MUMBAI (Reuters) - India's gold demand could fall as much as 24 percent in 2016 to the lowest level in seven years due to higher prices and increased smuggling as the government seeks to bring transparency to bullion purchases, the World Gold Council (WGC) said.
Lower demand from the world's No.2 gold consumer could hurt global spot prices that have risen a fifth so far in 2016, but help the South Asian country to reduce its trade deficit. Gold is one of India's biggest expenses on its import bill.
India's gold demand in the first three quarters of 2016 fell 29 percent from a year ago to 441.2 tonnes, hit by price rises and government moves such as the mandatory disclose of tax code for high-value jewellery purchases, Somasundaram PR, managing director of the WGC's Indian operations, said on Tuesday.
He estimates in 2016 demand to fall to between 650 to 750 tonnes, the lowest since 2009 and far lower than last year's 858.1 tonnes.
The government measures to improve transparency also boosted smuggling of gold, which is likely to rise up to 160 tonnes in 2016, from 100 to 120 tonnes in 2015, Somasundaram said.
Smugglers were offering gold at heavy discount during the third quarter and forced many refiners to scale down operations, the WGC said in a report released on Tuesday.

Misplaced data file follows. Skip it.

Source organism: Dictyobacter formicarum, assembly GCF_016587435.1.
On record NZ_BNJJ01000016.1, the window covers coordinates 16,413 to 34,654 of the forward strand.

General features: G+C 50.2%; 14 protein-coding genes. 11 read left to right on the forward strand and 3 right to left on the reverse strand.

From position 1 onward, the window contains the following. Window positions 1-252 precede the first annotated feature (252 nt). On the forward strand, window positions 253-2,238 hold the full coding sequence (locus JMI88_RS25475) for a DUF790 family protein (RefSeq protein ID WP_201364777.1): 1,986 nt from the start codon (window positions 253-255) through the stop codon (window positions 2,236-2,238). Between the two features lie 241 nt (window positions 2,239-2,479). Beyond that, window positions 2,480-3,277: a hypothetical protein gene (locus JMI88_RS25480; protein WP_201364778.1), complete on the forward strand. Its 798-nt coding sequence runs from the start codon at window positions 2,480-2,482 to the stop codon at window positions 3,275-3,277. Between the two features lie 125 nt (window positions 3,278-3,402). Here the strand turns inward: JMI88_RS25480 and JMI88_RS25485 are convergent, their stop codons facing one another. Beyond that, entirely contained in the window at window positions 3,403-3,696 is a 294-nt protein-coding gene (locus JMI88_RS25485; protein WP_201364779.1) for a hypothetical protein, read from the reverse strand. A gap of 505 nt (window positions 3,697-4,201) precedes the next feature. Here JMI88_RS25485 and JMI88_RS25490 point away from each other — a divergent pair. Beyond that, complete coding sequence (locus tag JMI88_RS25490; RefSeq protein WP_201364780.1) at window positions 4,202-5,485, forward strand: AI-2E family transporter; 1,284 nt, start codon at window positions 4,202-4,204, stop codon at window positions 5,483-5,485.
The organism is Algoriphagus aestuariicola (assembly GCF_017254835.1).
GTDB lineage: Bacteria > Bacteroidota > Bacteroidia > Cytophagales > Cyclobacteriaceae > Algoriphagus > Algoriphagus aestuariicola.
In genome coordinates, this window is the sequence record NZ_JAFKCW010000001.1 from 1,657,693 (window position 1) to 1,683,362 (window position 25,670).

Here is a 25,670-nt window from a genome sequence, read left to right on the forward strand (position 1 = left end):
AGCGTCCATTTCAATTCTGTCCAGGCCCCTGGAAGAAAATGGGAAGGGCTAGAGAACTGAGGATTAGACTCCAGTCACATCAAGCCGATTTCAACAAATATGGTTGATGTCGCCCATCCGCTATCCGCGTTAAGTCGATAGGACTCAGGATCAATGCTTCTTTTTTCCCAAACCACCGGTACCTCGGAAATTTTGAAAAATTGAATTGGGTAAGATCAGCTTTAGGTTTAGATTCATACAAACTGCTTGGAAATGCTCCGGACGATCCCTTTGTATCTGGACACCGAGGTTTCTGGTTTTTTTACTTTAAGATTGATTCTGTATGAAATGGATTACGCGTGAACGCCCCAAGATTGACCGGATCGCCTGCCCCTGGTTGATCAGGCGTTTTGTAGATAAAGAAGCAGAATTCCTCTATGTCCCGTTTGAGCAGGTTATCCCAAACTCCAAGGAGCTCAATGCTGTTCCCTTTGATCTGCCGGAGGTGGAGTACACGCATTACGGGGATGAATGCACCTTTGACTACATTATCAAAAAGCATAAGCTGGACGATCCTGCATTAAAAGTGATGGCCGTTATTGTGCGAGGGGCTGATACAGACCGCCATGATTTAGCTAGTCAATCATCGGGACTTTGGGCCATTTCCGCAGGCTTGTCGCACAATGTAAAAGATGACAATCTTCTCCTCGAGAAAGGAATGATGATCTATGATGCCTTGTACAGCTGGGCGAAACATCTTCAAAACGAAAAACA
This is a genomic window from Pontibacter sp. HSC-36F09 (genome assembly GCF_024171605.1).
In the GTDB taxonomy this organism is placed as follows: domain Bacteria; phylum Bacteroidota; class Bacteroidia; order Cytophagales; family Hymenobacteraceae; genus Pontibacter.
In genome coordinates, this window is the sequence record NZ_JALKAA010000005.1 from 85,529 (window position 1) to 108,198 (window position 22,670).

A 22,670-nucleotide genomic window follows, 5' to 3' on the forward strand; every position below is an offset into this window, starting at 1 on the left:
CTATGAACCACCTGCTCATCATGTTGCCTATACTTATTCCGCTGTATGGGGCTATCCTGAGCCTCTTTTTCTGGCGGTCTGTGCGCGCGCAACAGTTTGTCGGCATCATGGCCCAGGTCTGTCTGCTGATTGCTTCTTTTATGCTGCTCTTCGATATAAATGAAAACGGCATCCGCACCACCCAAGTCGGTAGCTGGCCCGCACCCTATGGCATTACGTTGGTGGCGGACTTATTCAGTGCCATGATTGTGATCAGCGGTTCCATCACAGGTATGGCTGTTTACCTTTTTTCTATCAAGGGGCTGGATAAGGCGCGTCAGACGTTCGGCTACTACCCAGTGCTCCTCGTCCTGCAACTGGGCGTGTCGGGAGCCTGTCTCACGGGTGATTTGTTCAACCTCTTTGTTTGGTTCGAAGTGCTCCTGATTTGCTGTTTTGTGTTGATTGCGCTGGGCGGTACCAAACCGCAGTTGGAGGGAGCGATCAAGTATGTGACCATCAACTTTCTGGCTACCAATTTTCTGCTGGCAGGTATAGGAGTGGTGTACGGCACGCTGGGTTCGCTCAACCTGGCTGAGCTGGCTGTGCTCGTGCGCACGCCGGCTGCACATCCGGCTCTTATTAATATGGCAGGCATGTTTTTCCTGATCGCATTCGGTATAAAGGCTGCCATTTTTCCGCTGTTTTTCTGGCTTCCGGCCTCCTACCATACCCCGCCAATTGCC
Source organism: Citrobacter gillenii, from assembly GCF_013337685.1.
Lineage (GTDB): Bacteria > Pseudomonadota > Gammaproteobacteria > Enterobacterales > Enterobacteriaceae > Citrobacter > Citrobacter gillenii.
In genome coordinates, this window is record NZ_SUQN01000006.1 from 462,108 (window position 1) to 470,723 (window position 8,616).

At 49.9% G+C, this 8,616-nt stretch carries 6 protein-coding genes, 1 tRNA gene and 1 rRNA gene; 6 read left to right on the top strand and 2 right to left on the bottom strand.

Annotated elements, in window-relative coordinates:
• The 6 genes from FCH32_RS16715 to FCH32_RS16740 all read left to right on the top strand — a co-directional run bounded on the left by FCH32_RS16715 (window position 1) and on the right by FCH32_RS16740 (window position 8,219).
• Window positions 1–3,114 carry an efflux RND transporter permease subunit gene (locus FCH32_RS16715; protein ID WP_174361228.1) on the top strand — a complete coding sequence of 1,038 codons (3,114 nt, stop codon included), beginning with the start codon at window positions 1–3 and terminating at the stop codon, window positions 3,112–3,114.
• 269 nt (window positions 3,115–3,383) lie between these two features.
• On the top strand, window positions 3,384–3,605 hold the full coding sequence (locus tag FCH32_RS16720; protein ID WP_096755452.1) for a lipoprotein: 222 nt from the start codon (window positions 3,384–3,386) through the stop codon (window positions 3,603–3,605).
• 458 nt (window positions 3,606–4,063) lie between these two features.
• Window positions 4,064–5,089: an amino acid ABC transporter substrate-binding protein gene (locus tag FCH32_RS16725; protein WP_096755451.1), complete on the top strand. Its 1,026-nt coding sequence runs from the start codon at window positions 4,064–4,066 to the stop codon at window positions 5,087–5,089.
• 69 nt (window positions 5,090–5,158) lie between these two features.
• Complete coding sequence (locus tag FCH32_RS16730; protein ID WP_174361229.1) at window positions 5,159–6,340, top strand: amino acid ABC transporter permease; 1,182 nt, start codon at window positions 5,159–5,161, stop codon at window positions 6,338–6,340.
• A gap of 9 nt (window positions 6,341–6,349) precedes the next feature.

In the third quarter the country's imports of dore, a semi-pure alloy made by miners, fell 84 percent from a year ago to 11.1 tonnes, it said.
The price rise provided Indian consumers an opportunity to liquidate their stocks, said the WGC, adding scrap supplies of gold more than doubled in September quarter from a year ago to 39 tonnes.
"Sudden drop in prices before Diwali, good monsoon rains and trade activity back in normal fashion means demand in the fourth quarter would be the higher compared to the first three quarters," he said.
The quarter ending in December typically accounts for about a third of India's gold sales since it includes the start of the wedding season and festivals like Dhanteras and Diwali, when buying gold is considered auspicious.
Indian celebrated Diwali in the last week of October. Two-thirds of demand in India comes from villages, where jewellery is a traditional investment.
(Reporting by Michael Perry)